Four new mini-laptops -- which is smallest, lightest, best?

We pit mini-notebooks from Acer, Asus, HP and Sylvania against each other. Who's the final winner?

The  Netbook uses gOS, an offshoot of Ubuntu 8.04 Linux. Sylvania doesn't sell the system with Windows XP, but the company says it can be loaded on the system.

The Netbook uses gOS, an offshoot of Ubuntu 8.04 Linux. Sylvania doesn't sell the system with Windows XP, but the company says it can be loaded on the system.

HP 2133 Mini-Note PC

Style and performance go head-to-head on Hewlett-Packard's 2133 Mini-Note PC -- and power loses out to appearance. While its rounded brushed aluminum case is cool looking, the system comes up short when it's time to work or play. Still, at US$550, it's a lot of computer stuffed into a small package with excellent audio.

Weighing 2.6 pounds, the 2133 is the second heaviest mini in this group, but with its AC adapter it weighs 3.3 pounds, as much as the bigger Eee PC 1000. Annoyingly, like the Aspire One, it requires a three-prong AC plug to charge up, which sooner or later will be frustrating.

At 1.1 inches thick, the 2133 fits comfortably in the hand. The system's footprint is a long and narrow 10.1 by 6.5 inches; it doesn't come with a case.

What it does have is a 1.2-GHz Via C7-M processor, which ties the 2133 with the G Netbook as the slowest in the group. The 2133 came with 512MB of system memory and a 104GB hard drive, the largest storage of the group. There's a model that has 4GB of flash memory instead of a hard drive for US$500; systems with Windows Vista start at US$600.

Like the Aspire One, the 2133's 8.9-in. screen can show 1024-by-600 resolution, but the display has a scratch-resistant coating to protect the glass from damage. With speakers on each side of the screen, the 2133 had the best audio of the bunch. The output was loud and clear for spoken word as well as music, and the system has a webcam above the display.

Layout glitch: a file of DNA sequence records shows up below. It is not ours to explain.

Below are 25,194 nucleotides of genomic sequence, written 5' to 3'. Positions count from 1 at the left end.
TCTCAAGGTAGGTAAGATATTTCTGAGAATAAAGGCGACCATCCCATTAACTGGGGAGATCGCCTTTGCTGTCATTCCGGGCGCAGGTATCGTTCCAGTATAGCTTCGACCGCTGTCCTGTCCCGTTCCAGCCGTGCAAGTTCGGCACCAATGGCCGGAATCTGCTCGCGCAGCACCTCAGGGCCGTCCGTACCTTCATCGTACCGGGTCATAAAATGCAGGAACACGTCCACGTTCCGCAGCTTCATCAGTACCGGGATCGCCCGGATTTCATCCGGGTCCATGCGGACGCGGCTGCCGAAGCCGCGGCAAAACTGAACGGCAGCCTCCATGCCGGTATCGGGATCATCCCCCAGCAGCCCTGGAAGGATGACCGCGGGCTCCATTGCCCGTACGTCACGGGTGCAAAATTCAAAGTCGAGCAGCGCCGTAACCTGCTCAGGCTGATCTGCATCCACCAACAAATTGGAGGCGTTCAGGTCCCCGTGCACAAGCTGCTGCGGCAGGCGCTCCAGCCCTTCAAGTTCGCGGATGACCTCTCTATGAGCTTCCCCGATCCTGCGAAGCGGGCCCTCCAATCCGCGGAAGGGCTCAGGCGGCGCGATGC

On the other hand, its assortment of ports is disappointing, with only a pair of USB connectors, one less than the Aspire One and the Eee PC 1000. There's an external monitor plug, wired networking connector, and microphone and headphone jacks. The 2133's Express card slot is balanced by its lack of a flash card reader. It's equipped with 802.11a/b/g wireless networking with a range of 105 feet.

The 2133's 17.3mm keys have only 1.6mm of depth, making for tentative typing. On the other hand, the notebook has a large touchpad and a switch to turn it off when you're using a mouse.

The system is built around the SUSE Linux Enterprise Desktop, but oddly it has a Windows key as well. The key brings up the operating system's shortcut screen that leads to Applications, Documents and Places. The system comes with OpenOffice 2.3's suite of basic programs, including applications for word processing, spreadsheets, presentations, e-mail and others.

The 2133 Mini-Note easily handled all our hardware and data files, and came with an impressive mix of software, including programs for instant messaging and making voice over IP calls. But, saddled with a slow processor, the 2133 could not keep up with the faster notebooks. It took the longest to open the Acrobat file and print the Word file.

Its 2,590 milli-amp hour battery came up short, lasting only one hour and 40 minutes on a charge, the shortest of the bunch. Clearly not for the road warrior, the 2133 Mini-Note PC might find an audience in those who are taken by its looks and high-quality sound.

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Brian Nadel

Computerworld
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